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Climbing Packs

Osprey Stratos 40

IF THE OSPREY Stratos 40 were a person, you’d probably hate him—this pack does it all really well.

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Stratos-40-Tangerine.jpgPrice $149, www.ospreypacks.com, 4 stars

IF THE OSPREY Stratos 40 were a person, you’d probably hate him—this pack does it all really well. Fortunately, the Stratos 40 isn’t human, but a well-designed union of four different types of durable, lightweight and stretchy nylon.

The Stratos 40’s standout feature is its AirCore back panel. Two fiberglass struts create a concave frame over which is stretched a durable mesh sheet. This design is, hands down, the coolest, most comfortable frame I’ve worn, especially under heavier loads (70-meter rope, rack of draws, three liters of water, shoes and harness).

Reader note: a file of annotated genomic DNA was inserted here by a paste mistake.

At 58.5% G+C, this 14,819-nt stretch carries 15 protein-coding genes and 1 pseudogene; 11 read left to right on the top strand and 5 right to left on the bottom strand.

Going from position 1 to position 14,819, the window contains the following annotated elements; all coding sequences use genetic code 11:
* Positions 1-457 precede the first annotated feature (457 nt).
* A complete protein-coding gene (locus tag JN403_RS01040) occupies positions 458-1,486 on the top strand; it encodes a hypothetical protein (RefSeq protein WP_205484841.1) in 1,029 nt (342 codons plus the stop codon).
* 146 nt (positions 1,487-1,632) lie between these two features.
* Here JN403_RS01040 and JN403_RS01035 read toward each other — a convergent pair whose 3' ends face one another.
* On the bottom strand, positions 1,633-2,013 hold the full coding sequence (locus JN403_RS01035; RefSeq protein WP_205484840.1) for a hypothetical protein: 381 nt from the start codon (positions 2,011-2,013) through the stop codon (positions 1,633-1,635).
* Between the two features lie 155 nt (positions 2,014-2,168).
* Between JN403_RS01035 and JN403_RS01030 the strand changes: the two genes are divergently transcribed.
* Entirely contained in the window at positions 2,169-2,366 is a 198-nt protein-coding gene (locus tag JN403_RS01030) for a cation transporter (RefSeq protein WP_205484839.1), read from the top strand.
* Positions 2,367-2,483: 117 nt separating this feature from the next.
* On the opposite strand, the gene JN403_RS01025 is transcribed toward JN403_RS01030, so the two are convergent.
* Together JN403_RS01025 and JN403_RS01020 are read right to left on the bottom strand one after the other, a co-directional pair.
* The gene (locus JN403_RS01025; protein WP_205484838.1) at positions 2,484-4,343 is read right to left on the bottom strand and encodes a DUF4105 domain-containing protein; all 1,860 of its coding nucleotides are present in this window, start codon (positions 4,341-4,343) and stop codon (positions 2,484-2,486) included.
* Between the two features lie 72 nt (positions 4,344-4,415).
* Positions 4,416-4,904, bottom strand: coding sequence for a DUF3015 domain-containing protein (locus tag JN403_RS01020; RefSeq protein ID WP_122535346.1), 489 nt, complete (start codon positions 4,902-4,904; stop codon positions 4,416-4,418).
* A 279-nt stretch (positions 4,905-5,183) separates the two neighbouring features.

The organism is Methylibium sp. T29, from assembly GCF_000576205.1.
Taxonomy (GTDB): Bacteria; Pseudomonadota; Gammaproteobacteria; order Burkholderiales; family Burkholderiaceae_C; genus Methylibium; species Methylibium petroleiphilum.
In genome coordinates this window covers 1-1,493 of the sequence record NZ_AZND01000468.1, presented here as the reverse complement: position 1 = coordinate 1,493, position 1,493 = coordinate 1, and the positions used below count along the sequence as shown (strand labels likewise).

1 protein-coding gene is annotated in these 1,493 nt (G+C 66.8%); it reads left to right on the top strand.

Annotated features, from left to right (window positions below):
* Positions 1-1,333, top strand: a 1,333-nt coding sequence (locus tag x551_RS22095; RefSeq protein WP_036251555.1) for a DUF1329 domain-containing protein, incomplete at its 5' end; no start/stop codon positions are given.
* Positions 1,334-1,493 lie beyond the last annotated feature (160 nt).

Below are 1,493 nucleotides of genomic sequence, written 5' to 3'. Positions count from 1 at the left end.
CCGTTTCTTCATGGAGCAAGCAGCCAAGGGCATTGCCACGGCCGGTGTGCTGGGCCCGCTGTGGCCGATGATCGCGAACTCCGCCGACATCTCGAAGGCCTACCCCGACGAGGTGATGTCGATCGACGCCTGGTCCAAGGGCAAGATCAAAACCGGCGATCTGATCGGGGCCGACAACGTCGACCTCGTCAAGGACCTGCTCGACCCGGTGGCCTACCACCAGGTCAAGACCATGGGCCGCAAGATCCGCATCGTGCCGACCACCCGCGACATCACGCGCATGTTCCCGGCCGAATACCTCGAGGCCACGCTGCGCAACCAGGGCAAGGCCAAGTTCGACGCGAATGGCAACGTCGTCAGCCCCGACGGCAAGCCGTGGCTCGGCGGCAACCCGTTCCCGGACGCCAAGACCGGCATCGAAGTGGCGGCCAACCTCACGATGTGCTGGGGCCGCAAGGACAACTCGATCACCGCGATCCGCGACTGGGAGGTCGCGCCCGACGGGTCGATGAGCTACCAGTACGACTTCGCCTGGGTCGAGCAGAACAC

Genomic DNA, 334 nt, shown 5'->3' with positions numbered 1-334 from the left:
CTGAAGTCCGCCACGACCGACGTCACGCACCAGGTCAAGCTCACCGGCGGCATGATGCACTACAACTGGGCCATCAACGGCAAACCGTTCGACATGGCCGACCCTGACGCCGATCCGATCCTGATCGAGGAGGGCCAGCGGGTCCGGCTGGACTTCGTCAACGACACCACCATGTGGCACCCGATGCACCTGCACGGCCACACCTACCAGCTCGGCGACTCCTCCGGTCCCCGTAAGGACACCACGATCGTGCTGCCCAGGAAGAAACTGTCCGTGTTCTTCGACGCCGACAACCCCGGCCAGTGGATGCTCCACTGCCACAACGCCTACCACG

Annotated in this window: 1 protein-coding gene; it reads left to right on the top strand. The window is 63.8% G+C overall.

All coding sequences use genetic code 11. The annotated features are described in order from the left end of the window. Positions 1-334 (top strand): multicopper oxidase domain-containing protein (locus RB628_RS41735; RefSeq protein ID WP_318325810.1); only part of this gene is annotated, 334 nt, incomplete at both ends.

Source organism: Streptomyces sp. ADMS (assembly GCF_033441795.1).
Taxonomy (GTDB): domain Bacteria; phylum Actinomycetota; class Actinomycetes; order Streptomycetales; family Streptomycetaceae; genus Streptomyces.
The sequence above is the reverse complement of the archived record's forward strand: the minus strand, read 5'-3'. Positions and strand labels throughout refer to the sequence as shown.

The Stratos 40 is fine for all types of winter climbing, but it doesn’t carry ice tools as well as other Osprey packs, especially their new Variant 28 (review coming this fall).

I recommend taking this pack to rock-climbing areas and on overnight trips. The Stratos 40 weighs just under three pounds in the medium size, carries 40 liters (2,400 cubic inches) and handles loads like a nylon fork lift.

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